Apr 8 2016

Technology for the future lawyer

Jason

To kick off 2016 (where have the first three months gone!!) I thought I’d put up a post based on my recent talk at the British Legal Technology Forum in London. The talk was titled as this post and looked at some of the key challenges Legal IT have for the core technology lawyers use in their day to day work.

I started by using consumer technology to show how a simple tool can become really complicated.

Old style simple TV of the Eighties! Multiple TV channels, Multiple platforms

We started with a simple concept of a handful of TV channels.

Then we introduced digital television through satellite and multi-channel offerings, which was great initially as we had choice. But then came the competing sports channels, meaning if I want to watch all football competitions, the cricket and the boxing I needed to pay for multiple extra channel packages.

Then came the multiple delivery platforms, so I no longer can watch everything with just Sky I need Sky, Netflix, Amazon etc.

So before you knew it something simple had become a complex range of services and channel packages to watch all the TV you wanted. Posing the question:

So are we better off?

If we then play through a similar story in Legal IT we see the same complexities.

Whether it’s the choice of mobile device, do I go iPhone or Blackberry? The choice of device to work on, is the future Surface type hybrid devices or iPad Pros? Then even in the software delivery things get complicated, so do I download Outlook from the Appstore or use the desktop app or maybe I use the web app?

It’s enough to drive a lawyer mad!

Stress. Woman stressed is going crazy pulling her hair in frustration. Close-up of young businesswoman on white.

So what does the future hold?

In the talk I took a journey through the key areas for a lawyer to see how things could become simpler. How do we go from the existing, at times still very Windows XP type world, to a simpler future?

Documents

Documents are key to a lawyer and in this space Microsoft are already moving into a much simpler Office model with Office365. The ability to edit documents on different devices or on the web. Bringing mobility and allowing you access, through OneDrive, to your documents wherever you are. And the big DMS (Document Management System) providers get this, talking to the new HP  free iManage you get the feeling they understand this new world and have real plans for the direction Microsoft are going. In the shorter term they are already releasing versions of their mobility app on iOS that allows easy editing within mobile versions of Office.

NetDocuments are also aware of this and have plans for 365, they’re also in the cloud already so document access anywhere is easy.

Finally I touched on some discussions I’d had with Microsoft and their move to look at allowing document mark up using their pen technology that they have with the Surface. Imagine being able to mark up the documents with a pen and then manage them inside the .docx using track changes/comments in document review.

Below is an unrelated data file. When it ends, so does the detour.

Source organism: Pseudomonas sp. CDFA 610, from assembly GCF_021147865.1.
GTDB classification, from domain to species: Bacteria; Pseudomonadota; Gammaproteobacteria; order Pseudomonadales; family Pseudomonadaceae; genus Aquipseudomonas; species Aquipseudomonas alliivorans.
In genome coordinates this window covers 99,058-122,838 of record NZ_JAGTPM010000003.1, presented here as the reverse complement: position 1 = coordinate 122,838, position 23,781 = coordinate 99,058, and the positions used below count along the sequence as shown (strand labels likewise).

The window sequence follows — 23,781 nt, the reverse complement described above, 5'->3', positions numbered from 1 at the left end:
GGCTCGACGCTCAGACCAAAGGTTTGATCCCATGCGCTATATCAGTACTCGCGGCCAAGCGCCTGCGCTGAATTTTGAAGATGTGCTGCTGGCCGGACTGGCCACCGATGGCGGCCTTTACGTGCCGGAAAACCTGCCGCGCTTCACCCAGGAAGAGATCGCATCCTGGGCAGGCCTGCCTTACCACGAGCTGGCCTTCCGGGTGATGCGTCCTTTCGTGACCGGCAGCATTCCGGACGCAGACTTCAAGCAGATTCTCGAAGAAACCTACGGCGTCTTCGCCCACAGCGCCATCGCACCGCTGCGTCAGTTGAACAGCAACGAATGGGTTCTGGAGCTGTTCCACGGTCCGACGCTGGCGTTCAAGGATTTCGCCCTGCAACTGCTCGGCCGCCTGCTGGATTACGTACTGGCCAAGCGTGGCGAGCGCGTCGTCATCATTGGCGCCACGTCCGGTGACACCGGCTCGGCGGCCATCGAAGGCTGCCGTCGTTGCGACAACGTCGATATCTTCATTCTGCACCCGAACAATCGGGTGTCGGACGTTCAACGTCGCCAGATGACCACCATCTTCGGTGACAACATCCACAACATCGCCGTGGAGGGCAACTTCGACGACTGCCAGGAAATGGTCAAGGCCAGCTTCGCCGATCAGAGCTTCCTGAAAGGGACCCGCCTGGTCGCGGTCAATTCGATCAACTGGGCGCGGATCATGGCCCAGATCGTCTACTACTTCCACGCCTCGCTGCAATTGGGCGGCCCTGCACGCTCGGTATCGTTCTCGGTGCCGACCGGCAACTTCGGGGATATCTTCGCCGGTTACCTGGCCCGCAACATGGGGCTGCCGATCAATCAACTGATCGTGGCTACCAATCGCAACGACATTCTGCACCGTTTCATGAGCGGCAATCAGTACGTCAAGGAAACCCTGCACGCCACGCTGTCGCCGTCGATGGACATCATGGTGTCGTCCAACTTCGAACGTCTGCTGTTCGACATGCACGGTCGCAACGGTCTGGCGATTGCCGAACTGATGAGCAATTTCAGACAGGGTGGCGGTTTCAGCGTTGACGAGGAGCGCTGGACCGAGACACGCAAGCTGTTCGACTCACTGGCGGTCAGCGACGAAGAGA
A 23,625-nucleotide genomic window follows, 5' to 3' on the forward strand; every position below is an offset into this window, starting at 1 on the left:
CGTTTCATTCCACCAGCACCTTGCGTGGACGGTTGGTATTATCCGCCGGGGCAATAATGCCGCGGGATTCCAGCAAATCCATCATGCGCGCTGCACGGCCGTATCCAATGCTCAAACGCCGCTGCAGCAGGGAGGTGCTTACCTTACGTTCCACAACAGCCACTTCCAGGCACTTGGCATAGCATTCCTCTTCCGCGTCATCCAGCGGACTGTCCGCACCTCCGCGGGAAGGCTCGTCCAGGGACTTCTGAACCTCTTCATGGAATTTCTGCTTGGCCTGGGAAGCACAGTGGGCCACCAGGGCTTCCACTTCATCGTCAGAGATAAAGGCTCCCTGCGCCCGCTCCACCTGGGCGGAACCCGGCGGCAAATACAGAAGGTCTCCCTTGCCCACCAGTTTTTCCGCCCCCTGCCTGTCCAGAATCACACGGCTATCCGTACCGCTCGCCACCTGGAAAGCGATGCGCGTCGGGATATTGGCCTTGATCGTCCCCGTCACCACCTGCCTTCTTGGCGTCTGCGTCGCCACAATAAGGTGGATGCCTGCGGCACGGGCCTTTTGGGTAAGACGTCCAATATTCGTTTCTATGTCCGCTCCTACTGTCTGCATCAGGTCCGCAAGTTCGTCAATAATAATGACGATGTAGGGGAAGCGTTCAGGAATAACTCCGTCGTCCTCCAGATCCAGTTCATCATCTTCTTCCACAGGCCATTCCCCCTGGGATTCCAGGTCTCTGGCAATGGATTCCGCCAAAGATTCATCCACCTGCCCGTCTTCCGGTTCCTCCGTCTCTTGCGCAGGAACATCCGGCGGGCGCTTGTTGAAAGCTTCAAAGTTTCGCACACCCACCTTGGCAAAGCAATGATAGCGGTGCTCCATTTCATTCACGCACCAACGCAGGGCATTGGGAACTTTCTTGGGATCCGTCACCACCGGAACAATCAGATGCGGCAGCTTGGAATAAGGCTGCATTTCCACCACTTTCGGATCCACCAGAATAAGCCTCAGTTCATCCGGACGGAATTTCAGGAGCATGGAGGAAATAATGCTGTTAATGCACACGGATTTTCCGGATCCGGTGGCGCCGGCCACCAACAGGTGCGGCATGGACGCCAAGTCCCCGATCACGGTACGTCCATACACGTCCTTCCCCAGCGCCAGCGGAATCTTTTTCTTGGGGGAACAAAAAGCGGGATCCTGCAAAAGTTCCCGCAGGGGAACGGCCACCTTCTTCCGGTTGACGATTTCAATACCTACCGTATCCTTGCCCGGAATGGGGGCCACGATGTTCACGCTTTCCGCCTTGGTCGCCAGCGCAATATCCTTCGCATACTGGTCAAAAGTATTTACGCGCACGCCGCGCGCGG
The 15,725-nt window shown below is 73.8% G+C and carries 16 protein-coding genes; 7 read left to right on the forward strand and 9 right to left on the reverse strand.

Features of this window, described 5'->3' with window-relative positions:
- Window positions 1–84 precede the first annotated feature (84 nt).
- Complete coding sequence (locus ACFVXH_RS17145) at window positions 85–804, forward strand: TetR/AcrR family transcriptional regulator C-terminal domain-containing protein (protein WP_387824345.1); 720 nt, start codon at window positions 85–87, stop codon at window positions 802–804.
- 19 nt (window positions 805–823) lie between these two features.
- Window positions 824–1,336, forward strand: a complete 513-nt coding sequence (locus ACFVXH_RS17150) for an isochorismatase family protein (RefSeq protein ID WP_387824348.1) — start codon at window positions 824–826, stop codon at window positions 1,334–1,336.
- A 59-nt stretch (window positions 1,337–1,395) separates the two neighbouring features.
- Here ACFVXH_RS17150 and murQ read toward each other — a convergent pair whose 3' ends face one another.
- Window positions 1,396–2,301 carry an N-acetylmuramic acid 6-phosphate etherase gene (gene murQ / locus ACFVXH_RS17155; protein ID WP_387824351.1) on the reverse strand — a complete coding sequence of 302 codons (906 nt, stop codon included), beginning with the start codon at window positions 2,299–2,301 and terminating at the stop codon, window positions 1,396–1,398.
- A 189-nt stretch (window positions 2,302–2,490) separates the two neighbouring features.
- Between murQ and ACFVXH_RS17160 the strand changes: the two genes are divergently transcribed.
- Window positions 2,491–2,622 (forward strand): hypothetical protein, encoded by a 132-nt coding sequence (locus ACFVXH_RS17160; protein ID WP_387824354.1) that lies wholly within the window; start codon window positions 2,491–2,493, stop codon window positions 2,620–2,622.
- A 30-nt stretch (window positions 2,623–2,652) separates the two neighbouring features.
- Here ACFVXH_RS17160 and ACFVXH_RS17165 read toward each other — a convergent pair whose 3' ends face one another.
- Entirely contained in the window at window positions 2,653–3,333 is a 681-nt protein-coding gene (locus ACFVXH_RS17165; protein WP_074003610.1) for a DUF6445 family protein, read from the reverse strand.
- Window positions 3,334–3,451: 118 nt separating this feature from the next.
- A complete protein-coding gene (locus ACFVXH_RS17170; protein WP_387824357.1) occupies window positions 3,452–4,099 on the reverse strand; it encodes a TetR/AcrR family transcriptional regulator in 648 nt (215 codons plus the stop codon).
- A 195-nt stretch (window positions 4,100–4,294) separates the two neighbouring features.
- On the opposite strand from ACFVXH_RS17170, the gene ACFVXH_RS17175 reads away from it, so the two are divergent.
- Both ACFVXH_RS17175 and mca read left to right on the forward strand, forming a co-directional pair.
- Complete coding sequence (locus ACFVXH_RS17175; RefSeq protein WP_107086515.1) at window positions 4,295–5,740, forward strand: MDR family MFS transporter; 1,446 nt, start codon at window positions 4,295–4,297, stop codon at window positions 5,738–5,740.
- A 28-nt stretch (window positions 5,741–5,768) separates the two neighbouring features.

Finance

Here I briefly talked about the IntApp/Rekoop merger and the indication that there is a real understanding of the mobile news of lawyers, moving their technology very much into the cloud and mobile space.

Communications

Finally I talked about communications and how in the consumer world it’s simple enough for grandparents to set up and use video calls, but that also we need to be aware that there is a new wave of people entering the workplace where using a phone to talk is quite alien! A lot of law firms are using Skype for Business, some enlightened ones are actually replacing handsets off desks and really making calls and IM truly mobile.

Skyping the Grandparents

What do you mean talk?

 

The final section of the talk took a look at mobility, looking at the different ways two software giants are taking. Focusing on mobile as the device or looking more at the mobile person.

The mobile lawyer

Citrix

The Citrix strategy seems more about making your desktop or your application available on many devices, so in the talk I showed the concept of running your firms desktop on an iPhone or iPad using Citrix Receiver (and XenApp or XenDesktop in your datacentre). I also showed a cool device that Citrix have launched called the X1 Mouse, this talks to Citrix Receiver on the iOS device and allows you to use a mouse with an iPad! So when paired with a Bluetooth keyboard aswell gives a very mobile desktop experience.

Citrix Receiver and the X1 mouse in action 1Citrix Receiver and the X1 mouse in action 2

Citrix Receiver and the X1 mouse in action 3Citrix Receiver and the X1 mouse in action 4

 

Microsoft

Then I looked at Microsoft’s strategy, which is more about developing the apps as universal apps. This allows them to run on any device size, but change the behaviour based on that size. It also has the advantage of not needing a large datacentre implementations to facilitate it. Plug it into a full screen and it just works like a desktop app. So as you can see from the images below you plug the phone into a dock (which has USB ports for peripherals, e.g. mouse and keyboard but also USB drives etc) and it behaves like a Windows 10 desktop with start menu etc. Clearly Windows Phone (or Windows 10 Mobile) hasn’t a huge market share, but I think Microsoft’s play is to bring in a new kind of smaller computing device to work on rather than go after a smartphone consumer. It is a concept much as the first Surface RT was, one that will iterate a couple of times until we all go “Oh Yeah, now I get it!”

Microsoft continuum in action 1Microsoft continuum in action 2

Microsoft continuum in action 3Microsoft continuum in action 4

 

I finished off summarising things by saying what lawyers really want for their future world are two simple things:

  1. Get the basis right – make the documents, finance, communications apps quick, simple and easy to use without all the complexity.